Playful Spirits Make Their Home At Main Street Restaurant

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Madeline Manchio is not one to believe in supernatural occurrences.

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Melanie McCarthy (left) and Madeline Manchio, co-owners of Mad Dawg's and Mel's Restaurant, said employees have to watch out for flying bottles of A-1 Steak Sauce. They speculate that it's the favorite of one of the spirits they are convinced inhabit the restaurant.

"I rationalize everything," the co-owner of Mad Dawg's & Mel's Restaurant said. "I told myself, I'm not going to feed into this stuff."

The "stuff" Manchio is referring to is a series of strange happenings in the old Journagan house where Mad Dawg's is located that has convinced her and partner Melanie McCarthy that spirits -- ghosts, if you will -- share the premises.

It all began back in May 2003 before the restaurant opened.

"It was a week before we opened, and Mad and I sat down in a booth to have something to eat," McCarthy said. "This black cloud just passed by us and both of us kind of turned our heads."

Since nobody had warned them the historic house was haunted, they dismissed the incident.

"We just kind of thought, ‘Whatever,'" McCarthy said.

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When this photo, taken at Mad Dawg's and Mel's, came back from processing, something showed up that couldn't be explained. Was it smoke reflecting off the camera's flash or, as psychic Dixie Ducote' believes, spirits joining in the revelry?

But strange things continued to happen -- children laughing when no one was there, lights going on and off in the middle of the night, a steel fire door creaking open and closing by itself.

Sometimes when they arrive in the morning, they find the pinball machine or a video game or the coffee pot on, even though they were certain they had turned everything off when they left the night before.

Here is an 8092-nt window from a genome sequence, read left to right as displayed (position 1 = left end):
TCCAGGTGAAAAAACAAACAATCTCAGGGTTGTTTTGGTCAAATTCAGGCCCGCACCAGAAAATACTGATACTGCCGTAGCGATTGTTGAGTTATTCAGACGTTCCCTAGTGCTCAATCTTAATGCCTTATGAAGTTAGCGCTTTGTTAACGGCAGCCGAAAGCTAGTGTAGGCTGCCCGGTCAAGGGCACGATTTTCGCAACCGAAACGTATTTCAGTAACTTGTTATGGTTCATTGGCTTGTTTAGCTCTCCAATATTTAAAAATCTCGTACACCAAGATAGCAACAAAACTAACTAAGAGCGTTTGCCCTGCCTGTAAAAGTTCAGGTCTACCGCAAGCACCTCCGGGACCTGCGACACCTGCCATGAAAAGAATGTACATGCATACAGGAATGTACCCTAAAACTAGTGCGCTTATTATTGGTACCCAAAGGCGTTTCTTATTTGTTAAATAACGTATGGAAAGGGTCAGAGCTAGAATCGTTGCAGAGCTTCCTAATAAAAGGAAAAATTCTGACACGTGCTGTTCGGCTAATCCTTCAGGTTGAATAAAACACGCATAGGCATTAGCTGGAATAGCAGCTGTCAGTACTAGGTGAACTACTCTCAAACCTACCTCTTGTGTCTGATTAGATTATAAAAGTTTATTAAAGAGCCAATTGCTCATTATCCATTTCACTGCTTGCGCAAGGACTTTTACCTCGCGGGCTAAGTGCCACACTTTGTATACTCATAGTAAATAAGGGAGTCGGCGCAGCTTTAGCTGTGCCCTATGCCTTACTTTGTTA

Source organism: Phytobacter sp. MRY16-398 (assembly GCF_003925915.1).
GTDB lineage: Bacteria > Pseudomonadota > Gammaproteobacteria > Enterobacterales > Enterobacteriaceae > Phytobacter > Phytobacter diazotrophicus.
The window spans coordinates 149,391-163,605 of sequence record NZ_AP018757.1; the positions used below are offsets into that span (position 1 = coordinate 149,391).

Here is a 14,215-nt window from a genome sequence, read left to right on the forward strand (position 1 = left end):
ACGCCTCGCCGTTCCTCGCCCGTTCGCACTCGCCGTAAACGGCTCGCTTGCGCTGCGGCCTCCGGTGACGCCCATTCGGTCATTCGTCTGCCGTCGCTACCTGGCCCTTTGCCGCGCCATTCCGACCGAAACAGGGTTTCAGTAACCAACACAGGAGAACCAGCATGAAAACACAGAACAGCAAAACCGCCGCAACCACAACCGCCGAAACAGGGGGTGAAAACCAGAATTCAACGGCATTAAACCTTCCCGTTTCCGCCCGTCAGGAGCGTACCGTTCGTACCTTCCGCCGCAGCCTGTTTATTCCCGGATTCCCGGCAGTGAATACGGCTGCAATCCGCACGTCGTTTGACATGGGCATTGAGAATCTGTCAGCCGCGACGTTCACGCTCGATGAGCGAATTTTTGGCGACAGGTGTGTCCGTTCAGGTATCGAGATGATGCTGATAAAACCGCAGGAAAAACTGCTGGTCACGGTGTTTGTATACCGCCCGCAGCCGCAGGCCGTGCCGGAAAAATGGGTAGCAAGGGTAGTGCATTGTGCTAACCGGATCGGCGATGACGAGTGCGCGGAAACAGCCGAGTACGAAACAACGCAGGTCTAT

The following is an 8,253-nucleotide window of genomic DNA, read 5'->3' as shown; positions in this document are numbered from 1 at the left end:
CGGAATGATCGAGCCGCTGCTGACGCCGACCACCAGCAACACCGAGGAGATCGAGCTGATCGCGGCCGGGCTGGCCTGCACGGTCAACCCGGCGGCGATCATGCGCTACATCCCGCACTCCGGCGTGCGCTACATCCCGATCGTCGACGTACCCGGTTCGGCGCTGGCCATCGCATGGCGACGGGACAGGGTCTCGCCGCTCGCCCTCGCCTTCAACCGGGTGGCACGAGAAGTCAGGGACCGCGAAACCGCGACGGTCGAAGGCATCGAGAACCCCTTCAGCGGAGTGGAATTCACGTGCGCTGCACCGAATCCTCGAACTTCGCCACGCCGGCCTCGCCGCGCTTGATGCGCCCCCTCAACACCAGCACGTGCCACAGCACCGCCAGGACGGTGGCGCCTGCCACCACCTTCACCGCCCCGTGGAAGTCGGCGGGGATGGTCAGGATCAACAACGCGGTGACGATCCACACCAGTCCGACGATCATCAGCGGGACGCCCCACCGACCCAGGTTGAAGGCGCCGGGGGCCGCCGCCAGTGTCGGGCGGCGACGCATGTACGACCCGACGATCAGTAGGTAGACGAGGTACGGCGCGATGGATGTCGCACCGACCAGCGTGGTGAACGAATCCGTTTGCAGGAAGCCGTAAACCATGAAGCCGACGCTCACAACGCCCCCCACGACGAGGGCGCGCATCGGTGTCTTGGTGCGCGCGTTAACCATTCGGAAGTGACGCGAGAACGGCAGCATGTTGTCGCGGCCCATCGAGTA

"We'd yell at each other, ‘I thought you turned the coffee off,'" McCarthy said.

What finally convinced Manchio was an occurrence in the kitchen.

"We have a shelf in the kitchen that has A-1 sauce, Heinz 57, Tabasco, soy and Worcestershire sauce," she said. "One day I'm standing there in the kitchen with my back to these bottles and the A-1 sauce flies across and lands on the counter in front of me, and there was nobody around. I'm thinking, ‘OK, the shelf has a little slant. Maybe a truck just drove by. But it's happened several times since then to several people, and of all those sauces, it's only the A-1 that will fly several feet."

Yet another strange occurrence led to an intimation of what might be going on.

"The first two weeks (after we opened), the servers kept coming to us with the checks they put on the computer," Manchio said. "Everybody's check had hot chocolate on it, and they'd say, ‘My customers didn't have hot chocolate, Mad. Could you take that off for me.' (It happened) every single day for two straight weeks."

By that time, Manchio and McCarthy were beginning to hear stories of similar occurrences in the past, including one about a closet half full of concrete, reportedly the tomb of a woman who had mysteriously disappeared. Things were beginning to add up.

"Finally Mel says, ‘If the ghost wants hot chocolate, we're going to give him hot chocolate,'" Manchio recalled. "She made a cup, took it upstairs and set it on a shelf, and we never saw a hot chocolate pop up again after that."

Some time later, a psychic from the Valley stopped by Mad Dawg's for dinner. She had never been there before.

"We got talking, and we told her we had spirits," Manchio said. "She said, ‘You sure do.' The psychic told us there was a man who died in this house and his spirit is still here and is looking for his wife. She said he doesn't stay here all the time. He goes down the street to meet a friend."

Then the psychic told them something that made the hair on the back of Manchio's neck stand straight up.

"She said, ‘He seems to like hot chocolate.'"

According to the psychic, several spirits occupy the old Journagan house, which was built back in 1925. Manchio and McCarthy believe they have photographic evidence.

"On rodeo weekend last year, we had a long, busy hectic day," Manchio said. "It's about 11 at night and the band is still playing, but we're pretty much done. Me and Mel, and almost all the staff, went outside and started dancing."

An employee began snapping pictures, and when they came back, something strange showed up in them.

"There are these figures dancing around us that look like smoke almost, but the girl that took the pictures doesn't smoke," Manchio said.

When they showed the pictures to the psychic, she was matter of fact.

"Those are definitely spirits and they're dancing with you," the psychic said. "They're partying. They're having fun. These are good spirits that you have."

That's just fine with Manchio and McCarthy.

"We realize whatever phenomenon it is, it's not going to hurt us," McCarthy said. "It's fun, and it's playful."

Mad Dawg's and Mel's will celebrate Halloween by bringing Dixie Ducote', the psychic who visited earlier, up from the Valley to do readings for patrons. A 10-minute reading costs $10, and the festivities begin at 7 p.m. Saturday.

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